Wholesale inflation was on the rise in December. The Labor Department released its Producer Price Index (PPI), showing a rise of 0.4% from the prior month and a rise of 1.2% from December 2012. Bloomberg and Dow Jones were both calling for a 0.4% rise.
The good news is that since the time covered, we have already seen oil back off of its highs from $100 at the end of December to $93 or so now. Still, the core PPI, ex-food and energy, was up 0.3% in December, versus expectations of only a 0.1% gain. That translates to a 1.4% annual gain from December of 2012.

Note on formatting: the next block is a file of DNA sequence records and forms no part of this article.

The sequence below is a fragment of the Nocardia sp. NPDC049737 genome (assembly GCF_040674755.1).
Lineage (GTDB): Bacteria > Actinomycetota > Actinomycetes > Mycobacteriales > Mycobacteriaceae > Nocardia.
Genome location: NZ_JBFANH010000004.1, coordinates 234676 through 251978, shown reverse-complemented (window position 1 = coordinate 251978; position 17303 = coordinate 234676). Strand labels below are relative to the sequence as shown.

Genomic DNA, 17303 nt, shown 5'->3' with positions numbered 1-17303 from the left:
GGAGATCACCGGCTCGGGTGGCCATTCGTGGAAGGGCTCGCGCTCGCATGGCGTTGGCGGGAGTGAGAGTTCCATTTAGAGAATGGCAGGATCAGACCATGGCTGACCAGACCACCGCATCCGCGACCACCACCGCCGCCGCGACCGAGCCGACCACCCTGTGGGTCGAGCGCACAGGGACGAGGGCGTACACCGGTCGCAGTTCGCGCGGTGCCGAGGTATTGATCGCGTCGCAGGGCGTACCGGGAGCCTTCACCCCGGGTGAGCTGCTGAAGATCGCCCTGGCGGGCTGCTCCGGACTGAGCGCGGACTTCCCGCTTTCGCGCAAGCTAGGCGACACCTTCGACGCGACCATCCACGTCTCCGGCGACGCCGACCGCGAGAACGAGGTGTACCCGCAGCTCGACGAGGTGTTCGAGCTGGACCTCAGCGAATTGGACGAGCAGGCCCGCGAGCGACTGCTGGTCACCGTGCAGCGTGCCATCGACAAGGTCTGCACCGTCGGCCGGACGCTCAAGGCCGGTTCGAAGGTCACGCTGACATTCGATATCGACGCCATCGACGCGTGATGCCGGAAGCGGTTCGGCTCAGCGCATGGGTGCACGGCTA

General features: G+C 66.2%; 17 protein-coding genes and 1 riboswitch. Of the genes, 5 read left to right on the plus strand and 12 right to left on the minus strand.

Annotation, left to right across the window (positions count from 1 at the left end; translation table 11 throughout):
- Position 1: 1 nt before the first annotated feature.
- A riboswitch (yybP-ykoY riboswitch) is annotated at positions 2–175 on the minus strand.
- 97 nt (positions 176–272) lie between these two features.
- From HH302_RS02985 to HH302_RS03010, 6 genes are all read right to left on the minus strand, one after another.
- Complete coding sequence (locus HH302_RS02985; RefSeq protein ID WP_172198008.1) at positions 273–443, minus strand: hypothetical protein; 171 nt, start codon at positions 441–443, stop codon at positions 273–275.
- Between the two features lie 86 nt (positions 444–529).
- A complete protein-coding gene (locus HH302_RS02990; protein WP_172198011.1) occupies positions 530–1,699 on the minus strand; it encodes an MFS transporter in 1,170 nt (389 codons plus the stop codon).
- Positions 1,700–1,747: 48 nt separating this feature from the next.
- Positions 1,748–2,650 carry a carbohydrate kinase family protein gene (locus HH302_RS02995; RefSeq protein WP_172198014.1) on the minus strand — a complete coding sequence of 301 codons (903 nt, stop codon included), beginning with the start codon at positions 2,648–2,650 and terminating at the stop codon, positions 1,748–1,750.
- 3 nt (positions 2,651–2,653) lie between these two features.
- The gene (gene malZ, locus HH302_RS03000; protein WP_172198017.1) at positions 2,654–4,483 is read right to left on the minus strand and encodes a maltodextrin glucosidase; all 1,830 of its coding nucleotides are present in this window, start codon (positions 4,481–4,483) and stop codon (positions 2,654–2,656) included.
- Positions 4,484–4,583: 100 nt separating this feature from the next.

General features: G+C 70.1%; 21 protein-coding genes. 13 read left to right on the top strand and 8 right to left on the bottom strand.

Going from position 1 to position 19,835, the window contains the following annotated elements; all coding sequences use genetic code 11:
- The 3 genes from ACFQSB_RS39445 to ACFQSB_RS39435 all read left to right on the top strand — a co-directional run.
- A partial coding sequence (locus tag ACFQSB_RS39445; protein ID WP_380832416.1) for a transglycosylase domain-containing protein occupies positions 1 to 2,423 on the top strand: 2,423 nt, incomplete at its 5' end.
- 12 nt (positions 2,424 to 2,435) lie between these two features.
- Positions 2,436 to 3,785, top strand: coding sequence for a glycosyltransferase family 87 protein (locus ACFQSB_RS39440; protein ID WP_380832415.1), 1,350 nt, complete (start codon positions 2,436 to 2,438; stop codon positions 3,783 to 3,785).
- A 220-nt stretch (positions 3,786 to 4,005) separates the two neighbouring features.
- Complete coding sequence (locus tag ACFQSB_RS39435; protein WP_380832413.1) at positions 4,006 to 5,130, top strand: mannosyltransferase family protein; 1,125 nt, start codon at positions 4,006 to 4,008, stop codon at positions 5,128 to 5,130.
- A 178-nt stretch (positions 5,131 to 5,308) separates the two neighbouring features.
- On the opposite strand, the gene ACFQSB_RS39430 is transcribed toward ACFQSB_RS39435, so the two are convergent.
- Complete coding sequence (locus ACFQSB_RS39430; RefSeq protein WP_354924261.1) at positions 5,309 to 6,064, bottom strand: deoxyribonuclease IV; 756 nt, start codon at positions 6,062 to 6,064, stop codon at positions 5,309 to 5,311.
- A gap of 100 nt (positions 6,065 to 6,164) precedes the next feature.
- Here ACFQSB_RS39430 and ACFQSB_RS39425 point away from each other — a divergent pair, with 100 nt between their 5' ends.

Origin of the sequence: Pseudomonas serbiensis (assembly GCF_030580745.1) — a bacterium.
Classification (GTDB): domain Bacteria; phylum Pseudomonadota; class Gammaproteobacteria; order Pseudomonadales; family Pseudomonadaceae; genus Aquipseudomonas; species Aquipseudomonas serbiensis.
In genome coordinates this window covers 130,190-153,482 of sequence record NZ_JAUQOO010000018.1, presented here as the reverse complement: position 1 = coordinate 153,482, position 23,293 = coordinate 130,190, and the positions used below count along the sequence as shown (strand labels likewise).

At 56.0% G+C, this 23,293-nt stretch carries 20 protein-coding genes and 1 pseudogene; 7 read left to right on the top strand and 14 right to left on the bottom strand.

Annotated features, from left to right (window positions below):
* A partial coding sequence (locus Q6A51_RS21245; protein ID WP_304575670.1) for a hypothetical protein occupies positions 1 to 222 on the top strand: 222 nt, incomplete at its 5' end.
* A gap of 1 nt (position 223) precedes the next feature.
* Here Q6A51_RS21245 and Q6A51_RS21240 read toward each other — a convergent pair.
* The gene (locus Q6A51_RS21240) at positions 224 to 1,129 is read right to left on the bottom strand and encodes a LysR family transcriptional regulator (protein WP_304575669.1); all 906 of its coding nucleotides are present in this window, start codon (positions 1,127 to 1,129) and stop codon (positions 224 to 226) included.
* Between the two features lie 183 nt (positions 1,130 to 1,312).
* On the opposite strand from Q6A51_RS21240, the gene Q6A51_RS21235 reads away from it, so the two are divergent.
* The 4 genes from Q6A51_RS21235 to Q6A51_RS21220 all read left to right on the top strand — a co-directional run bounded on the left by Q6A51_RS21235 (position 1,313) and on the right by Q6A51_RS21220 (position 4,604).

Food prices were down by 0.6%, but energy prices were up by 1.6% (gasoline up 2.2%). Inflation numbers such as these may seem higher on the surface, but they are still about half of the threshold that the Federal Reserve has set. Some in the Fed (and outside of the Fed) would actually like to see inflation rise more than it has.
24/7 Wall St. would caution readers that it generally takes more than just one or two months of slightly higher PPI before it translates into higher prices at the register for consumers. Businesses just have a hard time passing on price hikes in many cases, and it often takes a few months of higher prices in the system before the prices trickle down into a noticeable price hike at the register.
Filed under: Economy